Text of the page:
Pets at Home have this morning released a first quarter trading update, and the shares moved 3% higher on the news.
Total revenue growth was 8.9%, taking total revenue to £244.2m. Revenue growth was driven by the opening of 4 Pets at Home stores, 3 Vets4Pets practices and 6 Groom Room salons, as well as 2.7% like-for-like growth.
Merchandise revenue increased by 4.9% to £210.5m, while Services increased by 43.4% to £33.7m, reflecting Joint Venture vet practice fee income rising 22.5% to £12.4m, and the contribution from newly acquired specialist referral centres.
Pets now has 3.5m VIP club active members, an increase of around 200,000 since FY16 year end, and the group has also launched an app to remove the need to carry the loyalty card.
Ian Kellett, group CEO said that the group are "pleased with our positive start to the year, delivered through consistent performance in our core strengths of Advanced Nutrition, vet and grooming services, with a continued underpin from the growth in sales to our VIP members."
Despite some uncertainty around the UK's consumer sentiment, he added that the full year outlook remains unchanged, highlighting the historical resilience of the pet market in difficult economic times.
It seems the money we are prepared to spend on our pets knows no end, and as market leader Pets at Home are the recipient of much of it. The group is targeting an ever increasing share of customers' wallets, both through higher margin products like advanced nutrition (posh pet food) and additional in-store groomers and veterinary practices.
The real attraction of Pets at Home is its ability to throw off cash, whilst opening new stores, both out of town and now, with its newer High Street formats, closer to its customers' homes too. Adding services to existing stores has the added benefit of increasing the frequency of customer visits and the revenues per store - contributing some impressive margins.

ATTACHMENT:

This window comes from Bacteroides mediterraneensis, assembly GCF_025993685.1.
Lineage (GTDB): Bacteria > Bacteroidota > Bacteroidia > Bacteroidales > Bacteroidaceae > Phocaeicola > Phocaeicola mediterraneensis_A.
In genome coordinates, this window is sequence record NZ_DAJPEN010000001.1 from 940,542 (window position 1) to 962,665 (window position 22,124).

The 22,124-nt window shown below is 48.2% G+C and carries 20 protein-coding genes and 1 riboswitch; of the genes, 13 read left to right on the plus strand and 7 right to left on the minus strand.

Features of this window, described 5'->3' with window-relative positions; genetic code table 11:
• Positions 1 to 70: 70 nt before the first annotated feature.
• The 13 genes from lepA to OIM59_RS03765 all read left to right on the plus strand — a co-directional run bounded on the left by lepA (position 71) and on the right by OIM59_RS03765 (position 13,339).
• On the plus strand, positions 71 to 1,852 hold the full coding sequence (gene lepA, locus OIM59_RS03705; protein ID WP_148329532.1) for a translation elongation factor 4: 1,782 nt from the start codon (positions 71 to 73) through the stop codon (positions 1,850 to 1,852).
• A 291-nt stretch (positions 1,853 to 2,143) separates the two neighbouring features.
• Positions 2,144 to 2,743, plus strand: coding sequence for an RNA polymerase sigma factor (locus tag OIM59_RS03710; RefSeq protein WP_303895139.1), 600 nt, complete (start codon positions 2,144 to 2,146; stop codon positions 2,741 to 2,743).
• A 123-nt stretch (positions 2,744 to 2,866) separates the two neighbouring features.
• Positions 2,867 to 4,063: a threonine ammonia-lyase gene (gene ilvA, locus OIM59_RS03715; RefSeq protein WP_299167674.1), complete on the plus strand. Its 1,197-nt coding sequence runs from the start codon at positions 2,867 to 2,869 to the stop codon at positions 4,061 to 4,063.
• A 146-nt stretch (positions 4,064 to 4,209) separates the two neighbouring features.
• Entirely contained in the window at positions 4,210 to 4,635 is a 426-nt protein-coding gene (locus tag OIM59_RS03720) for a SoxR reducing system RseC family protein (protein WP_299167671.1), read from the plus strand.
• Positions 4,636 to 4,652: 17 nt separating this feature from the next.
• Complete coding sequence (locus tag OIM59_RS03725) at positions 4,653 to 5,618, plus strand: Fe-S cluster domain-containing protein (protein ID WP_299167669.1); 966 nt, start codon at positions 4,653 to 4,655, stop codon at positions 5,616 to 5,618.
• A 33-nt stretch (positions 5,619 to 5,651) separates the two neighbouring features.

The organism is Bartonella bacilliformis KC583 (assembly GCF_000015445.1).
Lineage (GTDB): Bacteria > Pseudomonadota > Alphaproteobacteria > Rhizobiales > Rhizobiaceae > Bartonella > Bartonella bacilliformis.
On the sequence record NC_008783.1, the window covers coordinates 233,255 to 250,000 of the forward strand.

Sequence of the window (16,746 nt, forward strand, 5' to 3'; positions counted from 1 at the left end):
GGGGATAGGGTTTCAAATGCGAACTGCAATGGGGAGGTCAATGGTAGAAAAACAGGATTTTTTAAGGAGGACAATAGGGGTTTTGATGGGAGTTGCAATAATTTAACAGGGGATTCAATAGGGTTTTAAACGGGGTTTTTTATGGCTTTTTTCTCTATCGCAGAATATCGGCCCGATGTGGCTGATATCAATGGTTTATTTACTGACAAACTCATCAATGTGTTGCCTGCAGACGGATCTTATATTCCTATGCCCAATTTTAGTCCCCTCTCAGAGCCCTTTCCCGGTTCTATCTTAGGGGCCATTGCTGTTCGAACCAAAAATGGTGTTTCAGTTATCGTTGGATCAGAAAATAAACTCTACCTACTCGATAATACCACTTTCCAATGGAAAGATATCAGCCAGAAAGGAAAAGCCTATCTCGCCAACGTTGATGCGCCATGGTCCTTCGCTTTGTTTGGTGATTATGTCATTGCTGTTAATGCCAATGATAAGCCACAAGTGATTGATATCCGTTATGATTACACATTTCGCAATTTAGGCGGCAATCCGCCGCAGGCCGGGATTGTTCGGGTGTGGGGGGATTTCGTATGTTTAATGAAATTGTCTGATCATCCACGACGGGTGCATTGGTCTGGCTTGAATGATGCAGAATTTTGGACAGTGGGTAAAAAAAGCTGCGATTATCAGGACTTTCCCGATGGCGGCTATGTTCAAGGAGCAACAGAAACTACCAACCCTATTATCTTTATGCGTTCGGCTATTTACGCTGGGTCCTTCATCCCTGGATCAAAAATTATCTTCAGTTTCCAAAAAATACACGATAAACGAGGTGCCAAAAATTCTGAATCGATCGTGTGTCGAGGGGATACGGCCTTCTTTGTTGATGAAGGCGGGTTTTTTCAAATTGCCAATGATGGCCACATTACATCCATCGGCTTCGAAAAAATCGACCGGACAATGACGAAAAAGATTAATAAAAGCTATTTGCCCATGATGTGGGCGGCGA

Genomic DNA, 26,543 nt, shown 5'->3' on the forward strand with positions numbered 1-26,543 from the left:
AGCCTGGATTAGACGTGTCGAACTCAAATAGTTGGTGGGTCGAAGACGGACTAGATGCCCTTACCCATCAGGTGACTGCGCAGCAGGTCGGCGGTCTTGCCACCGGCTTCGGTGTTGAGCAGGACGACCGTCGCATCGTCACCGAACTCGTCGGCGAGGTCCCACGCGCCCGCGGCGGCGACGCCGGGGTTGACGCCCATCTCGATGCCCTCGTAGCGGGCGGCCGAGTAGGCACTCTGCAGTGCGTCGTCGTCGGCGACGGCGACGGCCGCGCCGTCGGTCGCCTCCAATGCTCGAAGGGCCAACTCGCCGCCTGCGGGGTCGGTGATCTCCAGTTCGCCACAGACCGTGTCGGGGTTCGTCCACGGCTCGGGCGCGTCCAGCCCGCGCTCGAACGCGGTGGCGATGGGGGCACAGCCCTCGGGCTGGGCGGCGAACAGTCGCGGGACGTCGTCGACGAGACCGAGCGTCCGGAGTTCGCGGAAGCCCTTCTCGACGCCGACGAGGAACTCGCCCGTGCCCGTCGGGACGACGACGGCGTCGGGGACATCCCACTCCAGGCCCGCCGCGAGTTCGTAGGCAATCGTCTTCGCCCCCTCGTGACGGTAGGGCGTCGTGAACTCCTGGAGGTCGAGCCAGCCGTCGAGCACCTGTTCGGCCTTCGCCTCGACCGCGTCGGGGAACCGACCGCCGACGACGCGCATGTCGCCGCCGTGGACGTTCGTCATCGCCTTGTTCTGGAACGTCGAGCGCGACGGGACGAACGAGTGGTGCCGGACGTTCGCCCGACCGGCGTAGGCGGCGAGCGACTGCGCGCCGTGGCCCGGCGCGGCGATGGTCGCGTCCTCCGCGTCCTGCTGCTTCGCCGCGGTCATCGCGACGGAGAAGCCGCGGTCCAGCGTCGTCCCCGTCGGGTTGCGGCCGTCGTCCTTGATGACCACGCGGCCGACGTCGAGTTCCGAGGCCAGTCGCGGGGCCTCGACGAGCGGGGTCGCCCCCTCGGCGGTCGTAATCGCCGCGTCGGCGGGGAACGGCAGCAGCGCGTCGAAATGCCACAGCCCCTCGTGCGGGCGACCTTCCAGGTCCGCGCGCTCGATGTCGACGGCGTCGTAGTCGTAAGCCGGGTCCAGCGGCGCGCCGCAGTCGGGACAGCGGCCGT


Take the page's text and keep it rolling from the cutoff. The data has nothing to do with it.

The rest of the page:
Although we agree with Mr Kellett that the pet market is likely to be fairly resilient to a downturn, we feel that it does raise the risk of customers migrating to larger online retailers such as Amazon, who can often offer more competitive prices.
The VIP loyalty card has been the group's secret weapon, allowing it to better understand what individual customers are buying and allowing personalised marketing offers to be created. Almost two thirds of till sales are now covered by VIP cards, giving a vast wealth of data to exploit.
Other minor headwinds in the near term include lower sterling raising the cost of supplies and the introduction of the living wage. However, with EBITDA margins of 16% at present this shouldn't be too damaging and is expected to be offset by growth in margins in the grooming and veterinary businesses in the medium term.
Pets aim to return spare capital to shareholders through special dividends where appropriate. Given the group's strong cash flows, history of deleveraging and indications that management would be willing to tolerate a higher debt level going forwards, there is potential for some meaningful payments. In the meantime, the group offers an ordinary dividend yield of just over 3% and trades on a forward PE of around 15.5x.
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